The federal government continues to bolster its efforts to fight offshore tax evasion and aggressive tax avoidance, recently announcing that it has established a team of experts at the Canada Revenue Agency (CRA) and will be providing the agency with $30 million over the next five years to crack down on offshore tax evaders.
The dedicated team, the creation of which was announced in May, will be charged with implementing the anti-international tax evasion and avoidance initiatives the government proposed in the 2013 federal budget. The CRA group also will make sure that the full range of CRA resources are directed at those taxpayers not reporting their income from international property.
Although tax professionals laud Ottawa’s efforts to ensure that Canadians don’t hide money offshore, they also maintain that the government’s anti-international tax evasion and avoidance initiatives will have the inadvertent but unfortunate consequence of increasing the compliance burden on the many individuals who own assets outside of Canada but who comply with all their tax obligations each year.
“I’m in favour of the CRA making sure everybody pays their fair share,” says Joanne Swystun, director of wealth management at Tacita Capital Inc. in Toronto. “And I’m in favour of the offshore income information initiative. I just think it’s a shame that honest investors who are simply trying to put together a good portfolio to take them through to their winter years get caught up in so much compliance.”
Budget 2013 initiatives include changes to the rules for reporting of “specified” foreign financial assets with a total cost of more than $100,000, owned at any time in a taxation year. Specified foreign financial assets include most types of international property that produce income, but excludes personal-use property and property used in carrying on a business.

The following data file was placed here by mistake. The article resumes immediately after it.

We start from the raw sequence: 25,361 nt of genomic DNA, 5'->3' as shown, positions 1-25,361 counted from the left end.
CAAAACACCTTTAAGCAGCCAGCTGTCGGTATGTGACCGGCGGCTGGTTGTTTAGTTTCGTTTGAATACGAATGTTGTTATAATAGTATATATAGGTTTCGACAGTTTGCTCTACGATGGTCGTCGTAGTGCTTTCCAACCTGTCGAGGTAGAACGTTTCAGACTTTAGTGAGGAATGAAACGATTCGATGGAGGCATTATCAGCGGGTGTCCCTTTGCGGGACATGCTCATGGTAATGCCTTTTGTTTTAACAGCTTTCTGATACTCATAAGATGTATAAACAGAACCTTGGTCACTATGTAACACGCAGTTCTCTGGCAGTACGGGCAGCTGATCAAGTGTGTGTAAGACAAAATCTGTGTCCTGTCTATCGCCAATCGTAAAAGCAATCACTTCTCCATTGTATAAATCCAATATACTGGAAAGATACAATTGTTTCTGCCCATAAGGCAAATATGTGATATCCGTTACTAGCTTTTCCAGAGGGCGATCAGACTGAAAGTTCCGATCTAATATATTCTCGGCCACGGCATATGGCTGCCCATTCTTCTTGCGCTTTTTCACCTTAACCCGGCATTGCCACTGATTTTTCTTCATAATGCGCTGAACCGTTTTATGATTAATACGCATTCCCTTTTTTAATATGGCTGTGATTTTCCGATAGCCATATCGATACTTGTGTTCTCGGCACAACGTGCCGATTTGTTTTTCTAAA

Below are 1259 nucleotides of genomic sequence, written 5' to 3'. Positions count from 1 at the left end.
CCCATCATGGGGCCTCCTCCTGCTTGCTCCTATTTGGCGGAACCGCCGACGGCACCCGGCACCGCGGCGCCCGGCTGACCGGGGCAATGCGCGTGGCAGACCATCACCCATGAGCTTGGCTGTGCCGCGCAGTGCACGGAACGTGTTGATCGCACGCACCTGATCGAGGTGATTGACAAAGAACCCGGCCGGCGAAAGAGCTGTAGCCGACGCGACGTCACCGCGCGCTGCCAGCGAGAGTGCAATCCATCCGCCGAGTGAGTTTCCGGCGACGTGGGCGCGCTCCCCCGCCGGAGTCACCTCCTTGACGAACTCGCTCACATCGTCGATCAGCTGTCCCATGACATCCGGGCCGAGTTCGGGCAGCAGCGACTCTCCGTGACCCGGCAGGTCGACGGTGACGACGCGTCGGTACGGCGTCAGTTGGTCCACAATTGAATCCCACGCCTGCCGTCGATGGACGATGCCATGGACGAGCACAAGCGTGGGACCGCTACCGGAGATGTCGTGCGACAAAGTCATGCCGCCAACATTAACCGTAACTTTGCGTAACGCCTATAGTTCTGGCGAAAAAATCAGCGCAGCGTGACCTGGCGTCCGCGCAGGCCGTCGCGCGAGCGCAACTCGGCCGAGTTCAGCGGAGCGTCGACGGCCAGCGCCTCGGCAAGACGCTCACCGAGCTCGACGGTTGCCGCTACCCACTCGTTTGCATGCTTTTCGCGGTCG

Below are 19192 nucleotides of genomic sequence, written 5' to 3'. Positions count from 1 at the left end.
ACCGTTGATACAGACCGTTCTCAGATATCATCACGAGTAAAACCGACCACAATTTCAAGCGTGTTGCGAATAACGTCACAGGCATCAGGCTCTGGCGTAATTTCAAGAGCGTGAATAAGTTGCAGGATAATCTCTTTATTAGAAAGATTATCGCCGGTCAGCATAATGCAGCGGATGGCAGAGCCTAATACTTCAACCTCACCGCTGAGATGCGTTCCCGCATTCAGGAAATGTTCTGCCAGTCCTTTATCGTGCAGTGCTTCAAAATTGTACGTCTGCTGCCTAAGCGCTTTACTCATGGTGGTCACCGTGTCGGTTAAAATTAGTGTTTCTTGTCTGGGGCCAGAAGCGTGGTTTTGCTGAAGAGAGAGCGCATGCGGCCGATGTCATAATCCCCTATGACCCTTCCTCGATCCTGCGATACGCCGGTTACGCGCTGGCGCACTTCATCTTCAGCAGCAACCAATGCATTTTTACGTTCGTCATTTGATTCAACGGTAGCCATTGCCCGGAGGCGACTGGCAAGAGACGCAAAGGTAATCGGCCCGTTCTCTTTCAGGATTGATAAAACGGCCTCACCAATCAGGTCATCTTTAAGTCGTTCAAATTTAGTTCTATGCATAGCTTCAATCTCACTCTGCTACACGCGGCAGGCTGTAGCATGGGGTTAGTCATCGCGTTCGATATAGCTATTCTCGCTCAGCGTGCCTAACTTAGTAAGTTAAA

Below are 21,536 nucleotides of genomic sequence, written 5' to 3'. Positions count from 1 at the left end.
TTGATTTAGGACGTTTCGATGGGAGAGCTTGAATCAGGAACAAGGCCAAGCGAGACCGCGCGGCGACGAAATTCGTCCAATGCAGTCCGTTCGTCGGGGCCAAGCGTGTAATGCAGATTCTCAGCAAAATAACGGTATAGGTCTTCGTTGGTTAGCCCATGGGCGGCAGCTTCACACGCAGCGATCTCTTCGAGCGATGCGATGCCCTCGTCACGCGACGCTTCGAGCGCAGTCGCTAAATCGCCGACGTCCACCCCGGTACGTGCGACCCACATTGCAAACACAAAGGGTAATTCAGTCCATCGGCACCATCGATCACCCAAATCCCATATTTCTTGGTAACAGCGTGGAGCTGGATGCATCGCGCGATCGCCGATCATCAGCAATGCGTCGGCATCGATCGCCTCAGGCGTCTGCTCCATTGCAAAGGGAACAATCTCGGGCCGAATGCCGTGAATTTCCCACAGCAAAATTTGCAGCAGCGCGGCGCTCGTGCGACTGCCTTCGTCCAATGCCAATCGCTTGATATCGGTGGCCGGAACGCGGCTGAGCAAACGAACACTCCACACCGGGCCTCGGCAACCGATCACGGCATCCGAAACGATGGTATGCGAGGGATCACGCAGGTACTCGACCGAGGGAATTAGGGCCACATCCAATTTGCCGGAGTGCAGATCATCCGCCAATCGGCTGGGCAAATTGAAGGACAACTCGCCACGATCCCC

Starting in the 2013 tax year, changes to Form T1135: Foreign Income Verification Statement will require Canadians who hold more than $100,000 in specified foreign financial assets to provide the name of the foreign institution in which the amounts are held. Such taxpayers also must list the country to which the assets relate and declare the foreign income generated by each of these assets.
Form T1135 has to be filed each year, with a penalty of $25 a day for each day it’s late, up to a maximum of $2,500 a year. The Canadian government also says that beginning in 2013, it will remind taxpayers about these obligations on their assessment notices if they have reported foreign property covered by the new rules.
“For people who are reporting all their income on their return as they should,” says Swystun, “it’s an additional administrative burden.”
Budget 2013 also includes a new whistleblower program that would pay individuals for information leading to the identification of tax evasion or avoidance.
In addition, banks and other financial services firms must report any individual international electronic transfers of more then $10,000 to the CRA, in addition to reporting such transactions to the Financial Transactions and Reports Analysis Centre of Canada.
The federal government’s various anti-international tax evasion and avoidance initiatives are consistent with recent announcements that target non-compliance, and match similar efforts made by governments around the globe.
As Gabrielle Richards, partner with McCarthy Tétrault LLP in Toronto wrote in a tax bulletin published in May: “These measures arrive at a time of increased social activism, media attention and political interest in one’s ‘fair share’ of taxes being paid internationally. Further, revising deficits and falling tax revenues may be a reason for the recent focus by tax administrators on tax abuse.”
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